As I continued my research and advocacy work, I identified a notable gap in representation within the MS community, particularly pertaining to the LGBTQIA+ demographic.

I identify as a transgender man and contemplated pressing questions surrounding the intersection of gender-affirming hormone therapy and disease progression.

One of my first thoughts after my diagnosis was whether I would have to stop my gender-affirming hormone therapy. How would it impact my disease progression? Having been born female, I take testosterone to align more with the masculine gender with which I identify. I began to research the topic and found considerable lack of information or research on the topic. To this date there’s still not much information available to transgender individuals regarding the impact of gender affirming care and any impact on long term health or chronic illness. To help mitigate the gap in LGBTQIA+ representation I collaborated with the Multiple Sclerosis Foundation to help organize a support community for LGBTQIA+ individuals diagnosed with multiple sclerosis. I currently moderate that group and am also a part of their lived experience advisory panel. 

Furthering my commitment to advocacy and awareness initiatives, I joined the work of other organizations. I serve as a patient stakeholder for PCORnet (Patient-Centered Outcomes Research Network) and filled the role of consumer reviewer for the Department of Defense’s (DOD) Congressionally Directed Medical Research Program’s (CDMRP) Multiple Sclerosis Research Program (MSRP). Encouraged by these experiences. My journey with my diagnosis has been one marked by profound challenges and transformative experiences.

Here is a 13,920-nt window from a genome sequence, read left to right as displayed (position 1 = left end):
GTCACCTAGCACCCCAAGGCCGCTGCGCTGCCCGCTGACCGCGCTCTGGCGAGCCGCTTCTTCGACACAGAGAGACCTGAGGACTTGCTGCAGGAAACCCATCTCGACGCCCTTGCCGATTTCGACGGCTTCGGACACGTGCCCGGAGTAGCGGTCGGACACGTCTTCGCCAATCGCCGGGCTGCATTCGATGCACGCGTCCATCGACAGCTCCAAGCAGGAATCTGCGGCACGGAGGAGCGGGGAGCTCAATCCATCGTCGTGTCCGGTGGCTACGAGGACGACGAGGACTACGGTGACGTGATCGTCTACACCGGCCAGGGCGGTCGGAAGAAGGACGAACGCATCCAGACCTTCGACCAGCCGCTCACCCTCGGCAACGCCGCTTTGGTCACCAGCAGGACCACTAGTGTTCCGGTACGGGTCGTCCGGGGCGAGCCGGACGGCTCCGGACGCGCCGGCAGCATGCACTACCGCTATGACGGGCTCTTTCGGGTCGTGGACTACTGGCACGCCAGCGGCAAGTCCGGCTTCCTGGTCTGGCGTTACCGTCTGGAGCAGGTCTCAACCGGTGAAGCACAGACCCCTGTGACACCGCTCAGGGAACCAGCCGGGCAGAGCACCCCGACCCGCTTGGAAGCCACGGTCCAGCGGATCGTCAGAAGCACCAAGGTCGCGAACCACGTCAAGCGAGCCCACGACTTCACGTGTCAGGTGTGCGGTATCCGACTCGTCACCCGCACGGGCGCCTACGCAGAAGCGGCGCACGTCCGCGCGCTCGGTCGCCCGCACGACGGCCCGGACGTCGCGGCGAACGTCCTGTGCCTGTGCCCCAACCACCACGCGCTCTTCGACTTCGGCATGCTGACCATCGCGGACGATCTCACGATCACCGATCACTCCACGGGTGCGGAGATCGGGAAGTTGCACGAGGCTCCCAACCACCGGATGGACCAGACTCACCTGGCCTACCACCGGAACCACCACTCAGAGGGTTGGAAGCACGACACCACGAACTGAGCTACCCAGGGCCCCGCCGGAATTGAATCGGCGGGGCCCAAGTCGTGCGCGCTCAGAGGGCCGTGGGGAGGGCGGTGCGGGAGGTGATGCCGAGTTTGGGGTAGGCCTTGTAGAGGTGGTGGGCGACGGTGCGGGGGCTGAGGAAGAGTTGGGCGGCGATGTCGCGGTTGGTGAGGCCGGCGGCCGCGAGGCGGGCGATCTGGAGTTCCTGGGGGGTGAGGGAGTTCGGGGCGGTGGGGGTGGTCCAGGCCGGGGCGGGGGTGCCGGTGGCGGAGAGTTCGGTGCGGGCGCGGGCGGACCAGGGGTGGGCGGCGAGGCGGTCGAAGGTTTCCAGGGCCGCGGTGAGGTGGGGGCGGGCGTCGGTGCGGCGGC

As a nurse turned patient, I navigated the complexities of my condition, seeking specialized care amid delays and setbacks. The pivotal moment came when I found compassionate and thorough support from a knowledgeable neurologist specializing in NMOSD. He offered me not only medical expertise, but also a sense of safety and understanding. Through proactive intervention and advocacy, I have embraced opportunities to raise awareness and promote inclusivity within the LGBTQIA+ and MS communities. My focus has been on research and the potential impact of gender-affirming therapy on disease progression. By leveraging my background in nursing and forging meaningful connections within various organizations, I have actively contributed to research, support networks, and awareness initiatives.

Moving forward, I am committed to continuing my advocacy efforts within the NMOSD community, striving for meaningful change, and fostering a greater understanding and support for those impacted by these conditions.